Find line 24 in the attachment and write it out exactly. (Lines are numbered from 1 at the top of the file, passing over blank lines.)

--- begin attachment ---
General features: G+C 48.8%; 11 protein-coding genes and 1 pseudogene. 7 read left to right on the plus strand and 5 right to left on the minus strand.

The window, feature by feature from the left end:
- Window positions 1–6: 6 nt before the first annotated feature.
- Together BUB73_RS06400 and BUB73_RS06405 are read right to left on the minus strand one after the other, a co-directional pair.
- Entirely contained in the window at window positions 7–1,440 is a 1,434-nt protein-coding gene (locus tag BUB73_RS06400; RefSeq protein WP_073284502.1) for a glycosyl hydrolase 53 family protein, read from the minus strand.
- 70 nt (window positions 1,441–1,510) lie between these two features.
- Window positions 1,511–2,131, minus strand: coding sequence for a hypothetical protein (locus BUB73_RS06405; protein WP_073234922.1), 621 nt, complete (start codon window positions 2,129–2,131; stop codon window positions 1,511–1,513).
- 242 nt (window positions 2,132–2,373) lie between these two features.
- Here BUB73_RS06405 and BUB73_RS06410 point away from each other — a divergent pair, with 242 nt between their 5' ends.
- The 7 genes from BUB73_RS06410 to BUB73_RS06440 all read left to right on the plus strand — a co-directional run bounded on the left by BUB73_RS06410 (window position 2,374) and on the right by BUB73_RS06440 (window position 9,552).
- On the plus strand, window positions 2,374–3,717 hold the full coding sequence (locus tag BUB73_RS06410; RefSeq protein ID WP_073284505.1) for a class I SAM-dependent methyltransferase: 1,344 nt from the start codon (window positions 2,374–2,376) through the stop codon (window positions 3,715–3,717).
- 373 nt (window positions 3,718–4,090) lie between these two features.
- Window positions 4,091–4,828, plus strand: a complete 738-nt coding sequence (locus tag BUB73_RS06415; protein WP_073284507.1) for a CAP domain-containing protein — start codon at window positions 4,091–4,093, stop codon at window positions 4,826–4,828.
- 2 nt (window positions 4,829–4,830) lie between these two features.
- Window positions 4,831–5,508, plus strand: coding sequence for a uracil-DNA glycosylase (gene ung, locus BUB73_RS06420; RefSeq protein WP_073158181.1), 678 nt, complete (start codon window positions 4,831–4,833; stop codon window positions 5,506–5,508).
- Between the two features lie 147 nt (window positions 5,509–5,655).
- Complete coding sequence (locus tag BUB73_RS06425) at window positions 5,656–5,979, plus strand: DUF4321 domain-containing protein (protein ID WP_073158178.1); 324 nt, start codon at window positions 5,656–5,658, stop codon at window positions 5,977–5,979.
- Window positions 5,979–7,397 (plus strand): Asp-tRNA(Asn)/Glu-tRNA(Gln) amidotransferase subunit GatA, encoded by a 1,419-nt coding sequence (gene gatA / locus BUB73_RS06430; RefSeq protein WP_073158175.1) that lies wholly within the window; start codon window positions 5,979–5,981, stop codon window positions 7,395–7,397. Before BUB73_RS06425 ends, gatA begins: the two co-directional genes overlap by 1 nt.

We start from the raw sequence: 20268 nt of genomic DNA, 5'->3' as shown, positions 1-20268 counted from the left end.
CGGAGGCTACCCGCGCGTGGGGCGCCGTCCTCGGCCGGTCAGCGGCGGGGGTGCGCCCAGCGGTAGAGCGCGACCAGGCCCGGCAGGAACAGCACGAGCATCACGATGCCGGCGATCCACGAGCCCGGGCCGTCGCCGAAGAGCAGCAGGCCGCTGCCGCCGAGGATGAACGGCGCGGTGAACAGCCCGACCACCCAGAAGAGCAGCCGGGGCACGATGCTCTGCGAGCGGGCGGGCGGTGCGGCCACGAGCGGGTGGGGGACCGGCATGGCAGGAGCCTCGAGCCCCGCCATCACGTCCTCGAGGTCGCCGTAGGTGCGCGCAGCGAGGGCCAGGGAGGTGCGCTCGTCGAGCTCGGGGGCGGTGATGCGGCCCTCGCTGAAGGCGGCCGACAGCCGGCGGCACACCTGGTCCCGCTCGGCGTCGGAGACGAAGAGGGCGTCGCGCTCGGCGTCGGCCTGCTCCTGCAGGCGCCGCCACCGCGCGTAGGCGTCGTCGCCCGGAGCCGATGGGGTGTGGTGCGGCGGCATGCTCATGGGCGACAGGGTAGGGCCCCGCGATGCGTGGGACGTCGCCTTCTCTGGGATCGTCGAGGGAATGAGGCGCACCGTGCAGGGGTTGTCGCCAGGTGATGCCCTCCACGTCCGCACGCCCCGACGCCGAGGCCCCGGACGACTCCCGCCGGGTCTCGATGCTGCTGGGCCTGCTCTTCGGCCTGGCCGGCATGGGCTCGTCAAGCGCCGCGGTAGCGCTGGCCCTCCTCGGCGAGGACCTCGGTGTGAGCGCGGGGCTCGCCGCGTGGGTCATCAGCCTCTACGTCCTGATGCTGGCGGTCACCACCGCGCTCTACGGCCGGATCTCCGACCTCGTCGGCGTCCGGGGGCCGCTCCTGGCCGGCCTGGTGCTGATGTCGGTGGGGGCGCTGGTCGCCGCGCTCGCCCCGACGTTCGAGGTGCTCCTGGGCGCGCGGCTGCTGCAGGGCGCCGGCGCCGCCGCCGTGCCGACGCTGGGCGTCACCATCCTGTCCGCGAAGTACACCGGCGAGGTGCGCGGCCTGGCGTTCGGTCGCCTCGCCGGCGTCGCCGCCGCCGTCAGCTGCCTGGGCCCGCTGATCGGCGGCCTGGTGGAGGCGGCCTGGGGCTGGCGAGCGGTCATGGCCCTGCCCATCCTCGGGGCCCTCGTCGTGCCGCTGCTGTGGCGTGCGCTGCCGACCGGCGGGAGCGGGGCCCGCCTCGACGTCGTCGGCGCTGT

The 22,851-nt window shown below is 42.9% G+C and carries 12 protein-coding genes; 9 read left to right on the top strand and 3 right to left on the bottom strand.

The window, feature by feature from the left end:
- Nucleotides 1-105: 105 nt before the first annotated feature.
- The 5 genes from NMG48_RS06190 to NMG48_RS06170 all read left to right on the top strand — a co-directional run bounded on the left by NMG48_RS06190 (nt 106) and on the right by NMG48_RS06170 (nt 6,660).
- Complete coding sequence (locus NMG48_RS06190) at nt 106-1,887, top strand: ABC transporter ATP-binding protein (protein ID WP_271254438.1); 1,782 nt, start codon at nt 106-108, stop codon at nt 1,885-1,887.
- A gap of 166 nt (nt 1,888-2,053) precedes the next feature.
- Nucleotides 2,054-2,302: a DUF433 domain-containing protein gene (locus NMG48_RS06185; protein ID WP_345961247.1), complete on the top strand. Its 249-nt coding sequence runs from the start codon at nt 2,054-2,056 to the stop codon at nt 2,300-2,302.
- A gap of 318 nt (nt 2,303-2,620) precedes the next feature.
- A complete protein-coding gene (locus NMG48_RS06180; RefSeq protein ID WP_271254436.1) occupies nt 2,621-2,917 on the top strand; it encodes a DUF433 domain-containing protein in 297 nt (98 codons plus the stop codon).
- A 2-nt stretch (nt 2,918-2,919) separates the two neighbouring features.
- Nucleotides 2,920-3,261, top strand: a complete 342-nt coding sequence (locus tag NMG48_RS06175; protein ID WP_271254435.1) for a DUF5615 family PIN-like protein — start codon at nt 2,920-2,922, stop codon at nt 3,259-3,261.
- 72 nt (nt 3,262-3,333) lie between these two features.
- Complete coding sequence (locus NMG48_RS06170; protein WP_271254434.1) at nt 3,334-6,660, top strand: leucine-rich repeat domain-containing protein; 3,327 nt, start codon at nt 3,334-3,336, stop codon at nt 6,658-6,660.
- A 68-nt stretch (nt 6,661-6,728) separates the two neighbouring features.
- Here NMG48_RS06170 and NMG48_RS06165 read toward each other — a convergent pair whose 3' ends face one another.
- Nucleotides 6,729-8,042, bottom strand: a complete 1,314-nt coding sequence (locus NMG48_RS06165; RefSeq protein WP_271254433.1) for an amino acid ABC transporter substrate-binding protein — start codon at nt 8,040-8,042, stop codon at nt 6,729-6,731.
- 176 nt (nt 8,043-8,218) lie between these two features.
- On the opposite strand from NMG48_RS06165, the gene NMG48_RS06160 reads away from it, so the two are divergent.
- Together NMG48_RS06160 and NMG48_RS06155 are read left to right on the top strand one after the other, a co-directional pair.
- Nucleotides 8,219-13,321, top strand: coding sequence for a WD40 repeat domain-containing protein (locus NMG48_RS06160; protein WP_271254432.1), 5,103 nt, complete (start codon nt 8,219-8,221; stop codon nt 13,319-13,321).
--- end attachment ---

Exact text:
- The 5 genes from NMG48_RS06190 to NMG48_RS06170 all read left to right on the top strand — a co-directional run bounded on the left by NMG48_RS06190 (nt 106) and on the right by NMG48_RS06170 (nt 6,660).